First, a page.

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Strange Days 

By Robert Herold & r & & r & & lt;span class= & quot;dropcap & quot; & T & lt;/span & he other night I found myself once again watching my favorite '60s black comedy, Stanley Kubrick's Dr. Strangelove, one of the most enduring -- and hilarious -- antiwar films of all time. I quickly realized that the movie makes for a revealing comparison with Bush's misadventures in Iraq.





Let's briefly review the film: General Jack D. Ripper (played by Sterling Hayden ) orders his B-52 SAC bomb wing, stationed at Burpleson Air Force Base, to implement "Plan R" and attack the Soviet Union. And why? General Ripper is impotent and he blames his "loss of essence" on fluoride in the water that can be blamed on "your basic commie conspiracy."





Enter George C. Scott as General Buck Turgidson. "Old Bucky" urges President Muffley (played by Peter Sellers) to follow up Ripper's raid with an all out nuclear attack, which, Turgidson promises, will destroy 90 percent of the Soviet Union's retaliatory force thereby assuring that the Russians' counterattack on America will result in acceptable casualties -- "10, 20 million tops, depending on the breaks."





Major T. J. "King" Kong, the B-52 captain who single-handedly starts World War III (played by Slim Pickens) pilots the only B-52 to make it through the Soviet air defenses. Kong's plane, however, has come under missile attack and the damaged bomb bay won't release the "nuclear device." Kong, now in war attire -- his cowboy hat -- heads down into the bomb bay and he straddles the bomb while working to reconnect the circuits. The connection made, the bay suddenly opens, the bomb falls and the Major is last seen riding it down, whooping and waving his Stetson all the way.





& lt;span class= & quot;dropcap & quot; & D & lt;/span & id Kubrick have some kind of crystal ball? These characters look very familiar as 2007 dawns. Ripper can be compared to the delusional Dick Cheney, who has been wrestling with his metaphorically precious bodily fluid demons ever since the run-up to the war. How else can we explain his cherry picking of WMD evidence and his caravan trips out to Langely where he inappropriately intervened to see to it that the CIA analysts didn't miss the all too obvious conspiracies, which were everywhere to be seen if you'd just take a sip of the Kool-Aid.





And General Turgidson? Aside from the obvious difference in persona. the comparison with Donald Rumsfeld leaps out. Scott's crude general was Kubrick's real life target, General Curtis "bomb 'em back to the Stone Age" LeMay; but, the dapper Rumsfeld gave us his own version of Stone Age bombing. His "shock and awe" comes to mind. Let's hit 'em from on high, with sanitized high-tech weaponry, and the rest will take care of itself. And about the insurgency and mounting civilian casualties; well, hey, "democracy is messy."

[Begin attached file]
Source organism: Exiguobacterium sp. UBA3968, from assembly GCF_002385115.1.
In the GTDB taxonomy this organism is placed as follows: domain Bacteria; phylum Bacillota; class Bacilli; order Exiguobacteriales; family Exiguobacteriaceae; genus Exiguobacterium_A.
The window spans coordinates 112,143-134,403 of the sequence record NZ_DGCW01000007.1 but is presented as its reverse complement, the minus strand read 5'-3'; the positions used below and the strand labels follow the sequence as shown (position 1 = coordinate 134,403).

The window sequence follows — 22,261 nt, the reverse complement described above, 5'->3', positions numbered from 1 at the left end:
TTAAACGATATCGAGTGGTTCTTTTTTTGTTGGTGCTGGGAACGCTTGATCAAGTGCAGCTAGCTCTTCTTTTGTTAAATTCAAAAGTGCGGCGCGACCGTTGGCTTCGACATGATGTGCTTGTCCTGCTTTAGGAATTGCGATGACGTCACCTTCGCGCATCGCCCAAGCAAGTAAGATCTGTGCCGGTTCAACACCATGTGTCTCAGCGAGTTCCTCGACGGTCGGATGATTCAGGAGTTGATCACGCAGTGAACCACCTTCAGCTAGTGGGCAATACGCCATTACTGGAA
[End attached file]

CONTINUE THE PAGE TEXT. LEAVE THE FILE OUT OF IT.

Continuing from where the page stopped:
Dr. Strangelove himself (also played by Peter Sellars), the former Nazi scientist, could be considered a composite, the circle of neo-conservatives who beguiled the White House and Pentagon.





It is here, however, that the comparison makes the telling detour because Bush is Kong, the cowboy, not Muffley, the president. Bush is nothing like Muffley. Not in temperament, nor in intellect, nor in role. Muffley is thoughtful. Bush isn't.





In the crisis situation Muffley uses any and all means to avoid the catastrophe that Ripper has set in motion, including talking to the enemy. Muffley brings into the War Room the Soviet ambassador, Alexie Sadesky, and convinces him to contact by phone Soviet Premier Dimitri Kissov. After reassuring Kissov that he is just "as upset as you are, Dimitri," Muffley, much to the chagrin of Turgidson, comes up with a plan to give the Soviet military the routes of all of Ripper's planes so that the B-52's can be shot down. Bush wouldn't do this. No matter the situation, he blusters and swaggers; no, Bush would never consult with the enemy. No enemy or even potential enemy ambassador will ever be allowed in our War Room. And Bush, unlike Muffley, has yet to understand the wisdom offered by that real warrior, Winston Churchill, who said, "It's better to jaw, jaw than war, war."





Bush is Kong, a lowly major who, despite his limitations, has somehow found himself holding the power to destroy the world. Kong, like Bush, is shallow. He fails entirely to understand implications of his actions, which often lead to painfully funny juxtapositions. For example, the movie opens with a narrative explanation about the critically important SAC mission; but, then, the film quickly cuts to a shot of Kong's crew members who are seen reading Playboy while Kong sleeps.





& lt;span class= & quot;dropcap & quot; & L & lt;/span & ike Bush, Kong misses the gravity of most every situation. Here's my favorite Bushlike Kong line: The major is reading off the contents of his crew's survival kits: "One .45 automatic, two boxes of amminition ... one Ruuussian bible ... two packages of prophylactics, three leepsticks, three pair of nylon stockings -- shooooot, fella could have a pretty good weekend in Vegas with all that stuff."





Dropping the bomb? A weekend at Vegas? What's the diff? Hey, mission accomplished!





In such a dangerous and complex world, America needed for its president a capable and deliberate man, who, if necessary, would and could face down any and all of his looney generals (or, as was the case in the Iraq tragedy, any and all of his looney neo-con henchmen). But we didn't elect such a president. Instead we gave the world our very own cowboy major and made him "the decider."
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